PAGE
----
Hadji Muhammed

From Wikipedia, the free encyclopedia
Jump to navigation Jump to search

Hadji Muhammed was a small village in Southern Iraq which gives its name to a style of painted pottery and the early phase of what is the Ubaid culture.[1] The pottery is painted in dark brown, black or purple in an attractive geometric style. Sandwiched between the earliest settlement of Eridu and the later "classical" Ubaid style, the culture is found as far north as Ras Al-Amiya. The Hadji Muhammed period saw the development of extensive canal networks from major settlements.[2] Irrigation agriculture, which seems to have developed first at Choga Mami (4700–4600 BC) and rapidly spread elsewhere, from the first required collective effort and centralised coordination of labour. Buildings were of wattle and daub or mud brick.[3] Joan Oates has suggested on the basis of continuity in configurations of certain vessels, despite differences in thickness of others that it is just a difference in style, rather than a new cultural tradition [4]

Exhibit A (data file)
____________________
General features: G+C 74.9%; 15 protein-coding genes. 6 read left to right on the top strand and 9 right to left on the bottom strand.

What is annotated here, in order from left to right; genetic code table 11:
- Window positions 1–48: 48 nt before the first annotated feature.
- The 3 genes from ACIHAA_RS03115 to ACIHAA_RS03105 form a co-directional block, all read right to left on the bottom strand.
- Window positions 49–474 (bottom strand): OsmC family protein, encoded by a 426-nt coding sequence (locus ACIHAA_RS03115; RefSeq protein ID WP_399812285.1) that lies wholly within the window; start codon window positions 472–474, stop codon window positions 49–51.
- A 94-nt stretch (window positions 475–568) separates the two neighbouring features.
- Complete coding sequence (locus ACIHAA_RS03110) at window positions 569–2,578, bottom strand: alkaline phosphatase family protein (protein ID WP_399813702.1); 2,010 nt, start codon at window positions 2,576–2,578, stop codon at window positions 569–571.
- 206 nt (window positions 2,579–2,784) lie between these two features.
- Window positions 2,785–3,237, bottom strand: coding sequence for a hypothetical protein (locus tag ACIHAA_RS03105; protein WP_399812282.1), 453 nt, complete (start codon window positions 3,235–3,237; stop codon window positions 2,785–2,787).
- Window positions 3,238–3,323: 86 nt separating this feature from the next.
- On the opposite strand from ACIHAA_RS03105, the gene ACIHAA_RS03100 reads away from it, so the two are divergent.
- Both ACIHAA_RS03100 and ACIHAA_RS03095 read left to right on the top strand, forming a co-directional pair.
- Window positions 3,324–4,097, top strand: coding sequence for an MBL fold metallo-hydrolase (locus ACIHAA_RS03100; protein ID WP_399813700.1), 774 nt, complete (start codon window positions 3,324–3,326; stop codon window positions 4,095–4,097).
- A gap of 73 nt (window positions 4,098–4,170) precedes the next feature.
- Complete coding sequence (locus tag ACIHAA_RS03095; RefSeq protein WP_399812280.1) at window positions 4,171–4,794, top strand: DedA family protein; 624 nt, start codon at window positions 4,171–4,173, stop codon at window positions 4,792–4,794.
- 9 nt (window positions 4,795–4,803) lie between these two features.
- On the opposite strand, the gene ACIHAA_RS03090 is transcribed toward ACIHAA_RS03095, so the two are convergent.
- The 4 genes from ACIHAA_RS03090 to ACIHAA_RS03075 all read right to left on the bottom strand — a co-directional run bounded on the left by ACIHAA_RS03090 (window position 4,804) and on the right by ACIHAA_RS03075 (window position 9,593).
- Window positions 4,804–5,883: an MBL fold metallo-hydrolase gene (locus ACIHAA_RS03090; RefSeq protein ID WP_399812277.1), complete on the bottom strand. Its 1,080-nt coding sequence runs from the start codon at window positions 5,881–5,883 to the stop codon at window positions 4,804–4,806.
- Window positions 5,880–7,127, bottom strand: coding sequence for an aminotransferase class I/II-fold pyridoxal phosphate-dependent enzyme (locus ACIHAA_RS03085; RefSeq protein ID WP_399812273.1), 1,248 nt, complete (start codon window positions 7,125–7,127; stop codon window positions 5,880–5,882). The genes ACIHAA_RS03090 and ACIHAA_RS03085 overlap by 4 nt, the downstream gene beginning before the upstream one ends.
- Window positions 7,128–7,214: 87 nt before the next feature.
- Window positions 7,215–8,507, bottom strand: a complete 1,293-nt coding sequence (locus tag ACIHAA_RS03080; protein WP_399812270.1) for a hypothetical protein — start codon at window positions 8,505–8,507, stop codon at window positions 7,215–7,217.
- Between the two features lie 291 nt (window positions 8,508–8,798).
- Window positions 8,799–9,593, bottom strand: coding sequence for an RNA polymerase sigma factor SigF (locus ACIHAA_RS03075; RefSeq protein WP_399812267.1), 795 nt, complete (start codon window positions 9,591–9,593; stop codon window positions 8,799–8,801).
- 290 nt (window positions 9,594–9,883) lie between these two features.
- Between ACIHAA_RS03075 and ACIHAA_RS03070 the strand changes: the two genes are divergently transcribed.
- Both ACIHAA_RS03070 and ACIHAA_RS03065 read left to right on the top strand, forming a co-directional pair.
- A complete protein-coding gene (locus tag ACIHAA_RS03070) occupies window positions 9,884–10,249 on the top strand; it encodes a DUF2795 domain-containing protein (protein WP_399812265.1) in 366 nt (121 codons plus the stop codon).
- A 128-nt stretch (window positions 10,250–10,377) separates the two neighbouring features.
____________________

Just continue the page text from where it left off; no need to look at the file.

1. ^ Kipfer, Barbara Ann (2002) "Encyclopedic dictionary of archaeology" (Springer)(p225)
  2. ^ Kurt, Amélie (1996), "Ancient near East" Vol.1 (Routledge History of the Ancient World)Routledge (31 Dec 1996) ISBN 978-0-415-01353-6 p.22
  3. ^ Mellaart, James (1976), "Neolithic of the Near East" (Macmillan)
  4. ^ Fischer, Richard James (2007), "Historical Genesis: from Adam to Abraham" (University Press of America) p.33